Lead singer Sam Beam strays a bit from his super-mellow folk style and uses a more pop-based sound in his newest album in almost four years, trying for a louder, faster-paced style on his new project without delivering anything substantial.
Any high expectations for new Iron and Wine material aren’t met. In fact, “Kiss Each Other Clean” doesn’t really even sound like it comes from the same artist.
Beam attempts several different genres throughout the 10 tracks on the album, and doesn’t do well for the majority of them. With a variety of mediocre attempts at pop-inspired versions of multiple styles, Beam doesn’t match his high quality older work.
Many of the songs are anticlimactic and don’t have much of a high point or variation throughout the track. Beam attempts a mellow rock sound on “Walking Far From Home.” The repetitiveness makes for a boring and—at times—annoying four and a half minutes.
“Tree By the River” proves that Beam shouldn’t venture too far from his roots. Using a more upbeat version of his previous work, it’s the only track that is really worth listening to on the album. However, not much sense can be made of the lyrics: “Now I’m asleep in a car / I mean the world / To a potty-mouth girl / A pretty pair of blue-eyed birds.” While Beam may be known for his illustrative imagery in songs, the lyrics in “Tree By the River” come off as forced and confusing.
“Half Moon” is the one track that stays close to previous albums. But with its slightly country style and irrelevant “doo-whop-mmm-bop-bops,” it’s still sub-par.
Just about every song is a passable, average-sounding pop version of Beam’s previous sound. “Rabbit Will Run” turns a bit painful closing out with a somewhat unmelodic and seemingly misplaced flute solo, trading an artistic sound for something simply silly.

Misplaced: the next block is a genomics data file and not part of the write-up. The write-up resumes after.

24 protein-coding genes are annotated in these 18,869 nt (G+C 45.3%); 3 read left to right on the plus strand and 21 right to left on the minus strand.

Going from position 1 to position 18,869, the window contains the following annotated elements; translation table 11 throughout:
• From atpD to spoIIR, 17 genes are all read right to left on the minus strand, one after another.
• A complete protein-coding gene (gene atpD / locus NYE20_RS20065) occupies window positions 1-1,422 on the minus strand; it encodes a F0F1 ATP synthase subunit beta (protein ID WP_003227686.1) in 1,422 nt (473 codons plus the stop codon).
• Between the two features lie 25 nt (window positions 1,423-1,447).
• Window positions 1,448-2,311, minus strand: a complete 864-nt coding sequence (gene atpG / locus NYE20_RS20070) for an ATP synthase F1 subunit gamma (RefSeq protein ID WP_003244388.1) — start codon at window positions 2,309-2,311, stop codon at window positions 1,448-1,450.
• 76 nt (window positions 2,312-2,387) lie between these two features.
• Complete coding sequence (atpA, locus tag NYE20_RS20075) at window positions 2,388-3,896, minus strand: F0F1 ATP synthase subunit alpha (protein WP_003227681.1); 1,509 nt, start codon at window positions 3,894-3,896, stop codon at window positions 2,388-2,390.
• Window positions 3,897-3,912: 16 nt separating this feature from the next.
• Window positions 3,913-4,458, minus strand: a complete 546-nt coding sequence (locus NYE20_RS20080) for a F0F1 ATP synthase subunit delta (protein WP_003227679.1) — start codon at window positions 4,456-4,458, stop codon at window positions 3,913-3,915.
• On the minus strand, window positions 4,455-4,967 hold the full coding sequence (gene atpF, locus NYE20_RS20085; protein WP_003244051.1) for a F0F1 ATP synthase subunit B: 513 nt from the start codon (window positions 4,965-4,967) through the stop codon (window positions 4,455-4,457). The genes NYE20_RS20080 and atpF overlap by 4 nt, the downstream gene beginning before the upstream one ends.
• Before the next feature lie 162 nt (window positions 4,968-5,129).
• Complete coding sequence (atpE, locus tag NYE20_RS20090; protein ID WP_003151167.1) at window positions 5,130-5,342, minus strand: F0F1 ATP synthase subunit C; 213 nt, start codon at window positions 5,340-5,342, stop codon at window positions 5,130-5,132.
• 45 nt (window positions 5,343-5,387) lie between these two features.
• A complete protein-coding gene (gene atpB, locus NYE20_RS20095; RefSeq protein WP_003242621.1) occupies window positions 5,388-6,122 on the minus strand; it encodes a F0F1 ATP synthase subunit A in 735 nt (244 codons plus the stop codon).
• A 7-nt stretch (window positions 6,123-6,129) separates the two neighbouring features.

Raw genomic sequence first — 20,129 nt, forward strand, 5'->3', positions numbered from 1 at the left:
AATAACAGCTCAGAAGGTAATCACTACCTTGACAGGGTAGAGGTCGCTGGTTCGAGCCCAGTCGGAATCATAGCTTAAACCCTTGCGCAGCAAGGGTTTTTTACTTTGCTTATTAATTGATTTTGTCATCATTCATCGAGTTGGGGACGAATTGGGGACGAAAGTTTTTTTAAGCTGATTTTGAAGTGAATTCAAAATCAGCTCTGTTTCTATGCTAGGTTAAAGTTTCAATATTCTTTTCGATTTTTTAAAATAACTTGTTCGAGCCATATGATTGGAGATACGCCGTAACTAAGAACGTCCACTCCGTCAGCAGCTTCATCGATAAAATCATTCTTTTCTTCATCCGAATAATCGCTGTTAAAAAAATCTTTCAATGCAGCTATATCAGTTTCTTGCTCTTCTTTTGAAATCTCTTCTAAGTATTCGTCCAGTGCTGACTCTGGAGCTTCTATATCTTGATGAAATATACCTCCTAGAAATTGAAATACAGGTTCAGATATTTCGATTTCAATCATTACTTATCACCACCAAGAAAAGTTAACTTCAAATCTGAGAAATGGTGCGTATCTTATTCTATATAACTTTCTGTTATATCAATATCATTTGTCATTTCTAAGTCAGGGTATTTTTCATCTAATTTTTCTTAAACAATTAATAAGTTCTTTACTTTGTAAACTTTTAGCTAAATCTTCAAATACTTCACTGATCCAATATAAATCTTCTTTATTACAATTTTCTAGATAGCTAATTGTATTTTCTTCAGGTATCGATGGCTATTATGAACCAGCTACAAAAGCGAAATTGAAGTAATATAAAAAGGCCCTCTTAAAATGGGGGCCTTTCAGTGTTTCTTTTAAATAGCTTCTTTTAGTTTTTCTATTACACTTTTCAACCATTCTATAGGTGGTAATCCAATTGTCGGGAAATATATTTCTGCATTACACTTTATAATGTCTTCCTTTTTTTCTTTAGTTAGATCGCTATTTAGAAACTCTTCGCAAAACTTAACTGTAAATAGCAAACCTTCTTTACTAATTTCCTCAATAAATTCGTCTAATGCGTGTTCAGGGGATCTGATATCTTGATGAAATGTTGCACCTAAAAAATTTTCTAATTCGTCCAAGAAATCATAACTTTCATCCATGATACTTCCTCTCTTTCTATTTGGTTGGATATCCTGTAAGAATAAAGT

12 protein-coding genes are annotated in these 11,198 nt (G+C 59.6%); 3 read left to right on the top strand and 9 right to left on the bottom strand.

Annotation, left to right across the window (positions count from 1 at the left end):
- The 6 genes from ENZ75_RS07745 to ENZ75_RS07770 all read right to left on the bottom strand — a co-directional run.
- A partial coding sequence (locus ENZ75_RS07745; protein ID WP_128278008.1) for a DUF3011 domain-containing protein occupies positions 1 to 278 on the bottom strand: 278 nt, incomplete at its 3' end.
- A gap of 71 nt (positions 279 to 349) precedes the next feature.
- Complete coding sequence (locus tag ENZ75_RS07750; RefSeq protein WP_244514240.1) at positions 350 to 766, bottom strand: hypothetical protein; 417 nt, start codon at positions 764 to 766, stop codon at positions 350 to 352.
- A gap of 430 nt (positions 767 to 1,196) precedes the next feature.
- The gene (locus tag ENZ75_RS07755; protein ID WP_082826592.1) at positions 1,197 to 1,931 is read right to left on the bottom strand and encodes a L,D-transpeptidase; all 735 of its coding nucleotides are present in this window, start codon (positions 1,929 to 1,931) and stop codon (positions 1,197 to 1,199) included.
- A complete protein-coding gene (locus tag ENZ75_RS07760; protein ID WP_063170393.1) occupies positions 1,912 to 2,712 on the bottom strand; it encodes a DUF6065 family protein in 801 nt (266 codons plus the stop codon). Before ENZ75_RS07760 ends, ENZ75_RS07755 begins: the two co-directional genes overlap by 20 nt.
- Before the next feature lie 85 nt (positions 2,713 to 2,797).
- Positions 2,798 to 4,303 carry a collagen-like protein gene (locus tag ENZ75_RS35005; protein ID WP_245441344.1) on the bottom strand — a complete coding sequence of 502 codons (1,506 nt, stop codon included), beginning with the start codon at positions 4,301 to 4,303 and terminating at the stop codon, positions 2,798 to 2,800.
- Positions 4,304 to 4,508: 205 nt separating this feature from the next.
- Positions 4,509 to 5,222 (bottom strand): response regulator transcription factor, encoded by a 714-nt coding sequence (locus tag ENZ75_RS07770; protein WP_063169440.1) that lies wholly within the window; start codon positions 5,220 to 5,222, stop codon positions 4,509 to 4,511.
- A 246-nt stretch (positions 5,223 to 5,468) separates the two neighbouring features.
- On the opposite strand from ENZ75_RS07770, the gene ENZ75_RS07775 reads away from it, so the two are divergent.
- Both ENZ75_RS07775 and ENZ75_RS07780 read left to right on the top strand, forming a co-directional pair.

The funky “Big Burned Hand” is an odd combination of styles and sounds. With the addition of an overly simplistic piano solo, it’s a little difficult to listen to. Under the weak instrumentals hide some decent, metaphorical lyrics: “When the gun-shy goddess of love came back to patch things up / She had a Purple Heart and mother’s milk in a plastic cup.”
Beam’s attempt at a more popular style doesn’t sound much like any previous Iron and Wine work and “Kiss Each Other Clean” offers very few ballad-like songs that fans are used to. His whispery, lullaby-like voice doesn’t mesh well with the pop base he’s working from.
Previous Iron and Wine albums have been top-notch in the field of folk music, but the latest is an overall miss. Straying from his folk roots, Beam creates a letdown for Iron and Wine lovers.
Contact CU Independent Staff Writer Danni Goodmann at Danielle.firstname.lastname@example.org